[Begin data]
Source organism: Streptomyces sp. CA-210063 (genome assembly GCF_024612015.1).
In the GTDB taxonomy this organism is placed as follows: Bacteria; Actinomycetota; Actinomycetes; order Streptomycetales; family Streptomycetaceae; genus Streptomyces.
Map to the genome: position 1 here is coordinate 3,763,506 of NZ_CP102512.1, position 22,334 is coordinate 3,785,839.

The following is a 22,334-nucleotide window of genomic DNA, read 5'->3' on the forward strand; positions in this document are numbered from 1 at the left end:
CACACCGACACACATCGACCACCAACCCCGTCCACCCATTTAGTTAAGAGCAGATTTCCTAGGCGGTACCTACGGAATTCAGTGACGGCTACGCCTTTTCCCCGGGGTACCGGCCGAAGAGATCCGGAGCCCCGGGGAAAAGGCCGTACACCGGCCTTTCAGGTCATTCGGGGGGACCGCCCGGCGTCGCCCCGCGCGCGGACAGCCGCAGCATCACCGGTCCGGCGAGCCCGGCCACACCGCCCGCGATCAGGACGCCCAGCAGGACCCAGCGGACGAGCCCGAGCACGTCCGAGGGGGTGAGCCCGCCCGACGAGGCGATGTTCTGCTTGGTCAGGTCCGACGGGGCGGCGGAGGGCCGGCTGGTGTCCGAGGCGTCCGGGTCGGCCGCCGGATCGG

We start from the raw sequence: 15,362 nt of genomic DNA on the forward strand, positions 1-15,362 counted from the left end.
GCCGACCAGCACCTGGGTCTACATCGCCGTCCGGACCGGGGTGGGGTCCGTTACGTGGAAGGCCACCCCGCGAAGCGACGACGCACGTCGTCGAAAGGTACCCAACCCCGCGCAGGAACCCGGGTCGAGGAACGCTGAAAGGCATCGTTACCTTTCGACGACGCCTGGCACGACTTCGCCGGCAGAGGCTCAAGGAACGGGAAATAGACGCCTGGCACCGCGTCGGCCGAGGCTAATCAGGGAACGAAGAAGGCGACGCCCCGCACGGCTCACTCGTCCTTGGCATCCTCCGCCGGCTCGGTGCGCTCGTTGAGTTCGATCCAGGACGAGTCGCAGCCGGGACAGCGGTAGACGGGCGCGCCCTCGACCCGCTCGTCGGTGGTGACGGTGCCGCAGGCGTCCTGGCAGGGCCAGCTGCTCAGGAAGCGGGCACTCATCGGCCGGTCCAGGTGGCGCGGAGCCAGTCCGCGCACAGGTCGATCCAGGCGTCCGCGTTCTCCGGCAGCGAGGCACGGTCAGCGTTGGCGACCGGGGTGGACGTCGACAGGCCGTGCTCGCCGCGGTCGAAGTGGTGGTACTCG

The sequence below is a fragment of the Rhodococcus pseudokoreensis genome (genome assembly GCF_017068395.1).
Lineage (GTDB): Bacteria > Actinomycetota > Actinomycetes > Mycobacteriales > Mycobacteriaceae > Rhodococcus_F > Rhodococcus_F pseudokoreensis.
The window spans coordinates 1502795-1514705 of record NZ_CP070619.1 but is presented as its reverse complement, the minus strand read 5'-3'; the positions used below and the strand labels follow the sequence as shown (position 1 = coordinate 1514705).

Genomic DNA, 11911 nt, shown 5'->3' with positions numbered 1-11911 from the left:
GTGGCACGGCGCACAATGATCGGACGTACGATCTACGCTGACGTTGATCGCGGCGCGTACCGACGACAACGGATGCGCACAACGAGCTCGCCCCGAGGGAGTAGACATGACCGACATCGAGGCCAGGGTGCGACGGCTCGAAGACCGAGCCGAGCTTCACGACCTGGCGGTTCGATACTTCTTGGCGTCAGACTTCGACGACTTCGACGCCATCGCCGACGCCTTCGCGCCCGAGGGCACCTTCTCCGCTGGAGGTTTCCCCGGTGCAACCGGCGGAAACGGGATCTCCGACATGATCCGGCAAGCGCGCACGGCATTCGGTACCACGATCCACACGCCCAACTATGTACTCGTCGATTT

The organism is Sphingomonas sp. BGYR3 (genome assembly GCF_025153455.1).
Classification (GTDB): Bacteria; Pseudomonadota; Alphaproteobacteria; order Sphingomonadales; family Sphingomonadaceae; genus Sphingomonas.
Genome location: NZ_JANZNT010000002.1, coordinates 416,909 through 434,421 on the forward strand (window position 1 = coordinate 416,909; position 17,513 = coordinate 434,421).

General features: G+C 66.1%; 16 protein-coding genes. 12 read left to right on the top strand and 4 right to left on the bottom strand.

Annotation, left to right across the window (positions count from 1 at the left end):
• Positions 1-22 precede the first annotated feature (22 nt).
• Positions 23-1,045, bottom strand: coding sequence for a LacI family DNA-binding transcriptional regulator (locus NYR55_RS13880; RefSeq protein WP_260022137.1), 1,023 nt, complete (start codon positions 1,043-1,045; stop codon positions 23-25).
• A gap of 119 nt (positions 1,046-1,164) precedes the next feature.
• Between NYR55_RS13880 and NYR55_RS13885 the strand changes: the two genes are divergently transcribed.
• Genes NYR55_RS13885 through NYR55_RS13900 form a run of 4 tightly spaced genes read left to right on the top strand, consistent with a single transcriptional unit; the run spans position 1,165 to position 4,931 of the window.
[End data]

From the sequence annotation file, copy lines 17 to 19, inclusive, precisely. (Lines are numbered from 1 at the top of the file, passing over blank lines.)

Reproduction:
Annotation, left to right across the window (positions count from 1 at the left end):
• Positions 1-22 precede the first annotated feature (22 nt).
• Positions 23-1,045, bottom strand: coding sequence for a LacI family DNA-binding transcriptional regulator (locus NYR55_RS13880; RefSeq protein WP_260022137.1), 1,023 nt, complete (start codon positions 1,043-1,045; stop codon positions 23-25).